9. Visit the legendary Hotel California: Welcome to the Hotel California… such a lovely place (such a lovely place…) Hey, you know the song! However, despite everyone thinking it’s connected to the famous 1976 Eagles hit – it’s actually not (sorry to burst your bubble)! The hotel is famously controversial → and it was actually sued by the Eagles for false association with their famous song.
I later learned that the song is actually not about a hotel at all (who knew?!), but acts as a metaphor about how easy it is to get trapped in the high life of LA (and not deal with the dark side of the music industry). Pretty deep stuff.
Hotel California is located in the middle of town right next to the church; don’t miss the hotel restaurant and bar. It’s unique to say the least, and usually pretty busy.
10. Go swimming and/or surfing in Pescadero, San Pedrito, and/or Los Cerritos: I’m sure you came to Todos Santos to go to the beach, but surprisingly, not all the beaches in the area are safe for swimming (the waves are just too rough for a pleasant swim). Thankfully, the beaches in Pescadero and Playa Cerritos are much safer, and are actually some of the only ones safe for swimming on this part of the Baja California coast.
If you’re looking to do some surfing, head to Playa Los Cerritos and/or Cerritos Beach. These beaches a few km south of Todos Santos are known for their strong surf. However, they’re great surfing spots for both beginners and more advanced surfers, as there are smaller waves closer to shore, as well as larger waves found further out after the break. And plus, the smooth sandy bottom (no coral or rocks over here!) won’t scrape you up if you fall off the board.
Never surfed before?! Don’t fret- you can take a lesson! You can rent a surfboard and sign up for a lesson right on the beach, with both being pretty inexpensive.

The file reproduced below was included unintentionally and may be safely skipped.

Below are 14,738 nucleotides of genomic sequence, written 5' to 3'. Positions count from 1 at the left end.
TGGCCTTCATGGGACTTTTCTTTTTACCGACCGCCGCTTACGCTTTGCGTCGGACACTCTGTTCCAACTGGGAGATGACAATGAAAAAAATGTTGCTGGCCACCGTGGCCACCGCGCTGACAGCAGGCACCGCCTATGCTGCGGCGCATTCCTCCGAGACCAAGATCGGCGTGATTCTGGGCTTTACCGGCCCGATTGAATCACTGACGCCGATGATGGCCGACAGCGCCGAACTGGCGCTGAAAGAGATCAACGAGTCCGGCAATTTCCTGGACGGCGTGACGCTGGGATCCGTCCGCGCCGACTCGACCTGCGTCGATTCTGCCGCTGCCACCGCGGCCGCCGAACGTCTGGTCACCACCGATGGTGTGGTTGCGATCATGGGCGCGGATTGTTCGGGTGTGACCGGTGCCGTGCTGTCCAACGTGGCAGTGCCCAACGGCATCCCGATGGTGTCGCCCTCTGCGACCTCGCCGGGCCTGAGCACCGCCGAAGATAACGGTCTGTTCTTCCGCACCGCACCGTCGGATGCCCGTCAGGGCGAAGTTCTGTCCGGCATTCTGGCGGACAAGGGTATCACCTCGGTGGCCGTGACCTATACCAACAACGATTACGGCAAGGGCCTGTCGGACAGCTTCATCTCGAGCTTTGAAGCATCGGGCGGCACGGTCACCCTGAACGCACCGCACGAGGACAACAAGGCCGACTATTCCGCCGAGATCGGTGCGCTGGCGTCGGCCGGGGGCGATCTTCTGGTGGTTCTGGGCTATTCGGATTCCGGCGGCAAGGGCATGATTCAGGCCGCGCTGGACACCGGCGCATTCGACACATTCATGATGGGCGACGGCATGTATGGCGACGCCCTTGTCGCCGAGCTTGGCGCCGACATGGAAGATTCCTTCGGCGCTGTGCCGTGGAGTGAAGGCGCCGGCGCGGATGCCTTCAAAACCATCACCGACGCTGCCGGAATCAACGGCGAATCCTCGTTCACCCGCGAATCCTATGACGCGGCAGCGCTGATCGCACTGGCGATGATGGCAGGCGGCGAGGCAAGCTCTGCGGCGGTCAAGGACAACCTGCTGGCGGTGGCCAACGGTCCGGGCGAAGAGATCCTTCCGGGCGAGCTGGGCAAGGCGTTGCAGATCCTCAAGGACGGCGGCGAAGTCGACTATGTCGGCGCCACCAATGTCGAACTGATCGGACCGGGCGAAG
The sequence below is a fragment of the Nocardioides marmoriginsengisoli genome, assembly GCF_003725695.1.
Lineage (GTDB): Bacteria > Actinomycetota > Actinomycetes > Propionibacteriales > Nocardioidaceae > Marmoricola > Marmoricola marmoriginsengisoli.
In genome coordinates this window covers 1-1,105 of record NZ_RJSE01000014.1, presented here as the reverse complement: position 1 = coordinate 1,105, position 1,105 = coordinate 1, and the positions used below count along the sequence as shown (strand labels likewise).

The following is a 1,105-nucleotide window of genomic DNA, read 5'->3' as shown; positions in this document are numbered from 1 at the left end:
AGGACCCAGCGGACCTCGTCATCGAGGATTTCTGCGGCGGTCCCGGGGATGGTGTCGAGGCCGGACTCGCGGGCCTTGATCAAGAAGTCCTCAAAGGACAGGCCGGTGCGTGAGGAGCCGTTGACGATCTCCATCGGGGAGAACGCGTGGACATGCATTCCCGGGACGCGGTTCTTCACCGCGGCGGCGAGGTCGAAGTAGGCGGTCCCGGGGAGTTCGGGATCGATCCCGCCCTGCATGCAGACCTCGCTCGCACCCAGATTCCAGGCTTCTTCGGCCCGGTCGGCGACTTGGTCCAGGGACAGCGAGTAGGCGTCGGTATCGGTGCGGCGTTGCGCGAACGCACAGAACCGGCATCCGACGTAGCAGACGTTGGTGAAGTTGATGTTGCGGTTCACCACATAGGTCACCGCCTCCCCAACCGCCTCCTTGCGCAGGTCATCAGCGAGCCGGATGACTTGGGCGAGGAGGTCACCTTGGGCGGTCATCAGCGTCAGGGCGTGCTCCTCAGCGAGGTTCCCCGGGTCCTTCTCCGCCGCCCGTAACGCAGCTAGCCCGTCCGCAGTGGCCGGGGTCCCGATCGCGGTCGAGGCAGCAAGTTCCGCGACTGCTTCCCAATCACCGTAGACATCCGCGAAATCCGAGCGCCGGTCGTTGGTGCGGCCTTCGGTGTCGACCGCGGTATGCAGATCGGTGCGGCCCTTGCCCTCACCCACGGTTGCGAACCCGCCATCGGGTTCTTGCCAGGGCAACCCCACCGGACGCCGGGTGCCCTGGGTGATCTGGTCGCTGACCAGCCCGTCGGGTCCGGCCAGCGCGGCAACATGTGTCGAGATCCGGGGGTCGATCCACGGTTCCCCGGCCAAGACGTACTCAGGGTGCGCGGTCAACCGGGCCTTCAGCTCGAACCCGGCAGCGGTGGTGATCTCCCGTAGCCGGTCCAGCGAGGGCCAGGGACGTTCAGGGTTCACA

11. Have brunch at Caffe Todos Santos: While looking for a breakfast spot one morning we stumbled upon Caffe Todos Santos, and boy am I glad we did. The menu consists of your traditional Sonoran Mexican food, which is nothing super innovative, but exactly what we were looking for. You’ll find fresh juices, strong coffee, and an assortment of Mexican specialities (we shared the chilaquiles and huevos rancheros). There’s also homemade bread, pastries, jam, and tortilla soup.
The space is traditionally decorated, and don’t miss the lush outdoor space out back! Life moves at a slow pace here in Todos Santos- hang with a coffee here for a while. Bring some cash (pesos or US dollars) because they don’t take cards.
12. Go for a hike: If you wanna give your bum and thighs a little workout (or you just wanna work off some of those margs), Todos Santos has got you covered. Miles and miles of trails, complete with scenic views, crashing surf, and whale sightings (in the winter months).
There’s a bunch of trails in the area, with the Pacific Bluffs Hike, Todos Santos Sugar Port Trail (sea lions and coastal views), Sierra de la Laguna Biosphere Reserve hike (recommended for advanced hikers – not super experienced? book a guided hike here), and plenty of additional self-guided cliff hikes. We chose to relax during our full day in the area, so no hikes for us! Maybe next time!
13. Watch a sunset on the beach: Out of all the things to do in Todos Santos, watching a sunset on the beach is an absolute must. Whether you’re watching the sun from Punta Lobos/Hotel San Cristobal, during the release of baby sea turtles, or from the nearby beach areas of Pescadero or Cerritos, you’ll be wowed. The sky lit up on fire!
Since Todos Santos is on the Pacific side of the Baja Peninsula, you’ll get to see the sun set directly into the ocean, and it’s an absolutely mesmerizing site (but aren’t all sunsets just the best?).
14. Go boutique shopping: Besides common Mexican trinkets and handicrafts, you’ll find a few boutique stores in Todos Santos. My favorites include Etnica and Nomad Chic, located right in town. Both shops sport colorful caftans, textiles, and global jewelry, as well as super sweet shop owners. I so wished I picked up a few treasures here, but I was too excited about getting back to my paleta (sounds like me…). The shop at Hotel San Cristobal also was decked out with so much good stuff – I wanted to buy it all!
Have more time in Mexico? Spend a few days in La Paz (just an hour drive away from Todos Santos). We swam with whale sharks, went gray whale watching in Magdalena Bay, relaxed on Balandra Beach, and walked the malecon at sunset each night. I’ll have a full guide to La Paz soon, so keep an eye out for that.
Which of these things to do in Todos Santos will you be adding to your Baja California Sur bucket list?!